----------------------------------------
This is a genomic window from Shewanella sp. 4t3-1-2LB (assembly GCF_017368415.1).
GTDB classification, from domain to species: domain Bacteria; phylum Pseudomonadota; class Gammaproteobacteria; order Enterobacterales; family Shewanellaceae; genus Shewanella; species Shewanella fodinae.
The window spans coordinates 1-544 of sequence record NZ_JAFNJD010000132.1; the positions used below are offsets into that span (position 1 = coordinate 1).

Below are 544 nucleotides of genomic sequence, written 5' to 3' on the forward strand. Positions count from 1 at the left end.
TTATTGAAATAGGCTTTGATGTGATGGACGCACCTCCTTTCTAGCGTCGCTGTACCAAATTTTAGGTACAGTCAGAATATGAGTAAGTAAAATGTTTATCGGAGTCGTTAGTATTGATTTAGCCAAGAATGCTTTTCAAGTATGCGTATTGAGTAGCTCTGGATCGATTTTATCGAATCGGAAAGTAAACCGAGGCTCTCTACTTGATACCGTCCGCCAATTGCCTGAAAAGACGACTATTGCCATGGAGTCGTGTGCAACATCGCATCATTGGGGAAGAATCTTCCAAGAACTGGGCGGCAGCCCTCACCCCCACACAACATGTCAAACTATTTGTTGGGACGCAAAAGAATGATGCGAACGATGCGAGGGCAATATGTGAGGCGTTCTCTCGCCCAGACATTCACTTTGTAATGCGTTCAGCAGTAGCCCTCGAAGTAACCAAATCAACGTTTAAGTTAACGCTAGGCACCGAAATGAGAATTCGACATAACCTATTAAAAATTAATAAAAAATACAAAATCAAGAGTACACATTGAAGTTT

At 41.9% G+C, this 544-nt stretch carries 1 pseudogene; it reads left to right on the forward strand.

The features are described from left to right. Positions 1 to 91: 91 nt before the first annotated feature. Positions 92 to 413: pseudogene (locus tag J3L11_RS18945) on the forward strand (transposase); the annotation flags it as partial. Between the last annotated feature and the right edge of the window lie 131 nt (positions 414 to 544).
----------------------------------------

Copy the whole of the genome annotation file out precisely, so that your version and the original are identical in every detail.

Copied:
This is a genomic window from Shewanella sp. 4t3-1-2LB (assembly GCF_017368415.1).
GTDB classification, from domain to species: domain Bacteria; phylum Pseudomonadota; class Gammaproteobacteria; order Enterobacterales; family Shewanellaceae; genus Shewanella; species Shewanella fodinae.
The window spans coordinates 1-544 of sequence record NZ_JAFNJD010000132.1; the positions used below are offsets into that span (position 1 = coordinate 1).

Below are 544 nucleotides of genomic sequence, written 5' to 3' on the forward strand. Positions count from 1 at the left end.
TTATTGAAATAGGCTTTGATGTGATGGACGCACCTCCTTTCTAGCGTCGCTGTACCAAATTTTAGGTACAGTCAGAATATGAGTAAGTAAAATGTTTATCGGAGTCGTTAGTATTGATTTAGCCAAGAATGCTTTTCAAGTATGCGTATTGAGTAGCTCTGGATCGATTTTATCGAATCGGAAAGTAAACCGAGGCTCTCTACTTGATACCGTCCGCCAATTGCCTGAAAAGACGACTATTGCCATGGAGTCGTGTGCAACATCGCATCATTGGGGAAGAATCTTCCAAGAACTGGGCGGCAGCCCTCACCCCCACACAACATGTCAAACTATTTGTTGGGACGCAAAAGAATGATGCGAACGATGCGAGGGCAATATGTGAGGCGTTCTCTCGCCCAGACATTCACTTTGTAATGCGTTCAGCAGTAGCCCTCGAAGTAACCAAATCAACGTTTAAGTTAACGCTAGGCACCGAAATGAGAATTCGACATAACCTATTAAAAATTAATAAAAAATACAAAATCAAGAGTACACATTGAAGTTT

At 41.9% G+C, this 544-nt stretch carries 1 pseudogene; it reads left to right on the forward strand.

The features are described from left to right. Positions 1 to 91: 91 nt before the first annotated feature. Positions 92 to 413: pseudogene (locus tag J3L11_RS18945) on the forward strand (transposase); the annotation flags it as partial. Between the last annotated feature and the right edge of the window lie 131 nt (positions 414 to 544).